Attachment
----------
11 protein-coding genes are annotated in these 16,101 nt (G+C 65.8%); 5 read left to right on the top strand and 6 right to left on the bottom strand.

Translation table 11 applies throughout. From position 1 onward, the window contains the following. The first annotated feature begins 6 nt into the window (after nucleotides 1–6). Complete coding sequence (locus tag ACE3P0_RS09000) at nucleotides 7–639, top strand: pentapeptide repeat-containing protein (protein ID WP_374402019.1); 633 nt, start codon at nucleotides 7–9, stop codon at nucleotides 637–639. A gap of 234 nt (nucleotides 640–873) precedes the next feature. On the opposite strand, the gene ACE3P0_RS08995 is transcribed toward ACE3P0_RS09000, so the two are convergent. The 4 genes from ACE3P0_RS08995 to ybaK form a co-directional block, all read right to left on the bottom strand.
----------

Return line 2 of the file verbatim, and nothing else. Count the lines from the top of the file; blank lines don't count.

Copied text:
Translation table 11 applies throughout. From position 1 onward, the window contains the following. The first annotated feature begins 6 nt into the window (after nucleotides 1–6). Complete coding sequence (locus tag ACE3P0_RS09000) at nucleotides 7–639, top strand: pentapeptide repeat-containing protein (protein ID WP_374402019.1); 633 nt, start codon at nucleotides 7–9, stop codon at nucleotides 637–639. A gap of 234 nt (nucleotides 640–873) precedes the next feature. On the opposite strand, the gene ACE3P0_RS08995 is transcribed toward ACE3P0_RS09000, so the two are convergent. The 4 genes from ACE3P0_RS08995 to ybaK form a co-directional block, all read right to left on the bottom strand.